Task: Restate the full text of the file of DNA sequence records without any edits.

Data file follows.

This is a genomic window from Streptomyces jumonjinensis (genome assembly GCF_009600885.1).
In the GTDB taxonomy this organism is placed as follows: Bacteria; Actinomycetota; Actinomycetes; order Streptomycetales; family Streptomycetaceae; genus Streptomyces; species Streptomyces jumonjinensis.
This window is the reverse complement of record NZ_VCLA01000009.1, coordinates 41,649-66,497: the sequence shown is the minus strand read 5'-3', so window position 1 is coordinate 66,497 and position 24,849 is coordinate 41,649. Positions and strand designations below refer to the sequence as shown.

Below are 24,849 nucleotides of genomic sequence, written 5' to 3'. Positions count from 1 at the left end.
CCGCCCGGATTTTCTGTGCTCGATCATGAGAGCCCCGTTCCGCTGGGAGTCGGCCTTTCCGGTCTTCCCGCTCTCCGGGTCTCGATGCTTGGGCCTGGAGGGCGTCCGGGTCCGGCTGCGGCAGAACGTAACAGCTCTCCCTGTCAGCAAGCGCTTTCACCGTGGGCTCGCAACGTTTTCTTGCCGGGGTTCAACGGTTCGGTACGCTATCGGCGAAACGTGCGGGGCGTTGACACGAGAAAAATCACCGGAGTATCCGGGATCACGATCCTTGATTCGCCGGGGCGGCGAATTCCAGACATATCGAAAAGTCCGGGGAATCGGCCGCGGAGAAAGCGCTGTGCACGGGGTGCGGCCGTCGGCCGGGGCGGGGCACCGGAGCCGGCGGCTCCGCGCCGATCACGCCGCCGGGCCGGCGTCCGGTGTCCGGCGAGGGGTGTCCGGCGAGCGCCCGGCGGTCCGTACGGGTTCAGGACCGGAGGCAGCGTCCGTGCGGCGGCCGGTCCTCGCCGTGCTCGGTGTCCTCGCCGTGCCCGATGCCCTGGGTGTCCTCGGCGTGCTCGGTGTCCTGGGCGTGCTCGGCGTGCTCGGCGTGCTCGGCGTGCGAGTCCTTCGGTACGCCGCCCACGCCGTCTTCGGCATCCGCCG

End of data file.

This is a genomic window from Streptomyces jumonjinensis (genome assembly GCF_009600885.1).
In the GTDB taxonomy this organism is placed as follows: Bacteria; Actinomycetota; Actinomycetes; order Streptomycetales; family Streptomycetaceae; genus Streptomyces; species Streptomyces jumonjinensis.
This window is the reverse complement of record NZ_VCLA01000009.1, coordinates 41,649-66,497: the sequence shown is the minus strand read 5'-3', so window position 1 is coordinate 66,497 and position 24,849 is coordinate 41,649. Positions and strand designations below refer to the sequence as shown.

Below are 24,849 nucleotides of genomic sequence, written 5' to 3'. Positions count from 1 at the left end.
CCGCCCGGATTTTCTGTGCTCGATCATGAGAGCCCCGTTCCGCTGGGAGTCGGCCTTTCCGGTCTTCCCGCTCTCCGGGTCTCGATGCTTGGGCCTGGAGGGCGTCCGGGTCCGGCTGCGGCAGAACGTAACAGCTCTCCCTGTCAGCAAGCGCTTTCACCGTGGGCTCGCAACGTTTTCTTGCCGGGGTTCAACGGTTCGGTACGCTATCGGCGAAACGTGCGGGGCGTTGACACGAGAAAAATCACCGGAGTATCCGGGATCACGATCCTTGATTCGCCGGGGCGGCGAATTCCAGACATATCGAAAAGTCCGGGGAATCGGCCGCGGAGAAAGCGCTGTGCACGGGGTGCGGCCGTCGGCCGGGGCGGGGCACCGGAGCCGGCGGCTCCGCGCCGATCACGCCGCCGGGCCGGCGTCCGGTGTCCGGCGAGGGGTGTCCGGCGAGCGCCCGGCGGTCCGTACGGGTTCAGGACCGGAGGCAGCGTCCGTGCGGCGGCCGGTCCTCGCCGTGCTCGGTGTCCTCGCCGTGCCCGATGCCCTGGGTGTCCTCGGCGTGCTCGGTGTCCTGGGCGTGCTCGGCGTGCTCGGCGTGCTCGGCGTGCGAGTCCTTCGGTACGCCGCCCACGCCGTCTTCGGCATCCGCCG